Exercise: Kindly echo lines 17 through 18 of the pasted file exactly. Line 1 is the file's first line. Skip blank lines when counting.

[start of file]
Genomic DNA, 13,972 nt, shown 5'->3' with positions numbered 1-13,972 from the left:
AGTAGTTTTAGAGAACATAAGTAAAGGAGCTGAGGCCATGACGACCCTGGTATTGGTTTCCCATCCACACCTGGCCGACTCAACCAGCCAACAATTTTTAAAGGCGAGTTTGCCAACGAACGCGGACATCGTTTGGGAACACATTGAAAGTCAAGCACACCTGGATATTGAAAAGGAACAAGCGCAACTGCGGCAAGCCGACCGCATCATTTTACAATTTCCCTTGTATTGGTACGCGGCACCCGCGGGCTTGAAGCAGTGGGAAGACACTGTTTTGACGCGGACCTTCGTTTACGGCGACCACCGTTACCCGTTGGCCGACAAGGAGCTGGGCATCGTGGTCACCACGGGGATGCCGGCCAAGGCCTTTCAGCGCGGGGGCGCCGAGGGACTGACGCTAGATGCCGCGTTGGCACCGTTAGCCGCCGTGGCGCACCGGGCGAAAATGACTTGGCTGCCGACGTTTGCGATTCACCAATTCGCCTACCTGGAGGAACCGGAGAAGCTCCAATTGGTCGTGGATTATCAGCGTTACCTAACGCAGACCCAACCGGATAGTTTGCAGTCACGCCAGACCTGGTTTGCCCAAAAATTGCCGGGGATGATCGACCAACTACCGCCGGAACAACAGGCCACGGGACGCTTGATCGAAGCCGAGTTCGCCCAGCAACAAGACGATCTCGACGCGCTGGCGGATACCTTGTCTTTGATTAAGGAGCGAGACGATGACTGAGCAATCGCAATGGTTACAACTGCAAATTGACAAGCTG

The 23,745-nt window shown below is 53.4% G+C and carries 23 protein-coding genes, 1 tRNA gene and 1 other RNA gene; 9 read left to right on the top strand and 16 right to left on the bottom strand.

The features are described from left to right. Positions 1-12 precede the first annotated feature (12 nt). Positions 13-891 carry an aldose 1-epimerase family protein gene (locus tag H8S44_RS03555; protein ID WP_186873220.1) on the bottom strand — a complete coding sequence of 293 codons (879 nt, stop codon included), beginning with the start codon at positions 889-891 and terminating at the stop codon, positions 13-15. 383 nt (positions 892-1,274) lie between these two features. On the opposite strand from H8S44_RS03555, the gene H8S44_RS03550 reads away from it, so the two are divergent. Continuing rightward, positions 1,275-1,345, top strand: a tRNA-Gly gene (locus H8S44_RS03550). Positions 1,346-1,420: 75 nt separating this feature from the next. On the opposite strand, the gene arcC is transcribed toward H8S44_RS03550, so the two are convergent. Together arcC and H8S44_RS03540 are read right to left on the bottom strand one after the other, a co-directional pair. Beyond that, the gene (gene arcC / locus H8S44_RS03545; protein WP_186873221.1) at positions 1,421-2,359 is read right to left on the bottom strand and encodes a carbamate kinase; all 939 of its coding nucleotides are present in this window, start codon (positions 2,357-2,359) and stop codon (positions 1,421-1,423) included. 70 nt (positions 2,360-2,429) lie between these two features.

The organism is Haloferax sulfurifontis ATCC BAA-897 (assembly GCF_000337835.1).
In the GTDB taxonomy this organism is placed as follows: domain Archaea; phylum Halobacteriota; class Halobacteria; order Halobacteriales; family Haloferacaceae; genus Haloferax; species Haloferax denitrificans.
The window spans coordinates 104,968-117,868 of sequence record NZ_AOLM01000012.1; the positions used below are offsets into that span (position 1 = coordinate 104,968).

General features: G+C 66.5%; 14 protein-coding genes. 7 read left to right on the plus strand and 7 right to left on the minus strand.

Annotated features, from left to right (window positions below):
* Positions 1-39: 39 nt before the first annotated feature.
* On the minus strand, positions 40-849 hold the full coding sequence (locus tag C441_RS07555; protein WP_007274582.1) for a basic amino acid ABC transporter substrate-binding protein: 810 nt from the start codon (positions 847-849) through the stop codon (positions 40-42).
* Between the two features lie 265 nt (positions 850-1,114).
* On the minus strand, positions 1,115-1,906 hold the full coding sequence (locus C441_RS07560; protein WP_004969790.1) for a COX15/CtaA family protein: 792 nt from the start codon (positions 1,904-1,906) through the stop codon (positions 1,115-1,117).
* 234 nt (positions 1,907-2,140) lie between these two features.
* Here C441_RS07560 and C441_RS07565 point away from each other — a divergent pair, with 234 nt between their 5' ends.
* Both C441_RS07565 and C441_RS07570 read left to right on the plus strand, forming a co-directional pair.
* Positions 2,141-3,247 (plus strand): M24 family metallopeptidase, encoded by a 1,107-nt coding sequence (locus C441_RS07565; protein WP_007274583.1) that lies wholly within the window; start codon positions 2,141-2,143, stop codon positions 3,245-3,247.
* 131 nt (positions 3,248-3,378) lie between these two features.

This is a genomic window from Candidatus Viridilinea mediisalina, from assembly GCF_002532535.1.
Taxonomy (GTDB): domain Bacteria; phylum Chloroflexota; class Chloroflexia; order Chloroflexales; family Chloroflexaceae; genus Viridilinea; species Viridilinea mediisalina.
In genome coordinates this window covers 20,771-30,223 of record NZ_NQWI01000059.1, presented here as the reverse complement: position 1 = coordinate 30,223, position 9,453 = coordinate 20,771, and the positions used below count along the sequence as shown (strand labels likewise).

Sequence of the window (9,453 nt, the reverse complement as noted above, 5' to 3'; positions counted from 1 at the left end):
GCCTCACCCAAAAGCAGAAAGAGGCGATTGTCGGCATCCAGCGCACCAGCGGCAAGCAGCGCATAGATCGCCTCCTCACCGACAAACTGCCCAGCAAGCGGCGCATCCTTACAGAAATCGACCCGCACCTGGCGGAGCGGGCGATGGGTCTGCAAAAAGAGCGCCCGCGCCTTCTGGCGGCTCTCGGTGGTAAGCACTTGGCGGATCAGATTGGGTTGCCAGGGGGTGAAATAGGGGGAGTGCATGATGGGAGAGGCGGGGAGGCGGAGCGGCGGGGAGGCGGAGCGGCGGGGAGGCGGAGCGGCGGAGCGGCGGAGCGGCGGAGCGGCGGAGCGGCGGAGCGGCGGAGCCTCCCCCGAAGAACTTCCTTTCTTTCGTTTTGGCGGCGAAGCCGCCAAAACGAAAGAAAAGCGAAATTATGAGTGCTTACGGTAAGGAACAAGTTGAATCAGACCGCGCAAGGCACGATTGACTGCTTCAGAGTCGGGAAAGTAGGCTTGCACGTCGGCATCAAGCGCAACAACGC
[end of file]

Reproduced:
* Positions 2,141-3,247 (plus strand): M24 family metallopeptidase, encoded by a 1,107-nt coding sequence (locus C441_RS07565; protein WP_007274583.1) that lies wholly within the window; start codon positions 2,141-2,143, stop codon positions 3,245-3,247.
* 131 nt (positions 3,248-3,378) lie between these two features.